• On-premises firewalls have had difficulty interacting with cloud-native solutions such as secure web gateways (SWG) and cloud access security brokers (CASB), which hampered the deployment of secure access service edge (SASE) technologies.

Firewall-as-a-Service (FWaaS)

The now-distributed remote workforce increased the scale and diversity of the threat landscape. According to a report from McAfee Labs, the volume of malware threats recorded in the first quarter of 2021 averaged 688 per minute, an increase of 3% (40 threats per minute) compared to the last quarter of 2020.

SWG and CASB solutions can effectively deal with the security issues inherent in web and SaaS traffic, respectively, but how can organizations ensure the safety of the rest of the data flow? This is where firewall-as-a-service (FWaaS) systems come in.

At its core, FWaaS is a cloud-hosted firewall. It offers all the features of NGFW like advanced packet inspection, application-level filtering, intrusion detection and prevention, advanced threat protection and more. While at first glance, FWaaS is simply a NGFW migrated to the cloud, the business benefits of this model are broader and more relevant to today’s workforce. Here are some of these benefits:

  • Support for remote employees and protection from local internet connection interruptions thanks to direct connections to the cloud; as a result, users experience reduced network delays and improved user experience.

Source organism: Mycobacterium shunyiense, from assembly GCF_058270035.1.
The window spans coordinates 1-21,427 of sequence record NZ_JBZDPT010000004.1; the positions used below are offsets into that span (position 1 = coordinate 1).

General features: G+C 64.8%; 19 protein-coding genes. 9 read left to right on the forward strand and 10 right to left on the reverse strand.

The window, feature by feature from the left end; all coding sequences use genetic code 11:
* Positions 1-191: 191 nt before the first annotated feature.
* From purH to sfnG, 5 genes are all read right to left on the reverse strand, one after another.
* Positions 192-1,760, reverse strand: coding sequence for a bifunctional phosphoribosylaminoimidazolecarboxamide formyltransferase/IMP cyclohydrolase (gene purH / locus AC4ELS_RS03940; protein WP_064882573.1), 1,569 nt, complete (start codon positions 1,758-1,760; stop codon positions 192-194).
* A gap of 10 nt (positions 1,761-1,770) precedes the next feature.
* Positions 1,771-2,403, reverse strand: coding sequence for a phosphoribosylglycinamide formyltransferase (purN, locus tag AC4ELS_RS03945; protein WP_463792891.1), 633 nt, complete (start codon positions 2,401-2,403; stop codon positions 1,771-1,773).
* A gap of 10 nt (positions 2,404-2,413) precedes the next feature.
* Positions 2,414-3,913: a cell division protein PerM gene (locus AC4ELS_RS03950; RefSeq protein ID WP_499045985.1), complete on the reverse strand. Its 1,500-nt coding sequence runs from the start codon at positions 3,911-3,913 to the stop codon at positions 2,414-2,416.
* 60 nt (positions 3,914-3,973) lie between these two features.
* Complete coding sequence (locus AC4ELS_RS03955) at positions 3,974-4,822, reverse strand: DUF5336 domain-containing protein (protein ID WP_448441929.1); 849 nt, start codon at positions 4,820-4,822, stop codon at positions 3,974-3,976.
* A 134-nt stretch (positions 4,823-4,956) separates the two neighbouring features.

• There is no need to redirect traffic from remote sites to centralized firewalls over VPN and expensive MPLS connections; as a result, FWaaS reduces deployment costs.
  • Significant cost savings as there’s no need to install equipment in branch offices.
  • Aggregation of network traffic from local data centers, clouds, remote branches and users with the provision of centralized visibility and uniform application of policies to all objects.
  • Easy scaling that takes into account rapidly changing traffic volumes and the need to scan encrypted traffic for threats and malware.
  • Centralized update and patch management; as a result, operating costs for repetitive tasks are significantly reduced.

FWaaS Tackles Remote Security Challenges

Despite the variety and magnitude of threats, FWaaS can help companies effectively tackle security challenges by offering not only advanced threat protection, intrusion detection and prevention, but also a host of other relevant functions for improving the security of remote employees. At the same time, the system saves a lot of money since there’s no need to buy, install and support additional equipment in remote offices.

Featured eBook
Managing the AppSec Toolstack

Managing the AppSec Toolstack

The best cybersecurity defense is always applied in layers—if one line of defense fails, the next should be able to thwart an attack, and so on. Now that DevOps teams are taking  more responsibility for application security by embracing DevSecOps processes, that same philosophy applies to security controls. The challenge many organizations are facing now … Read More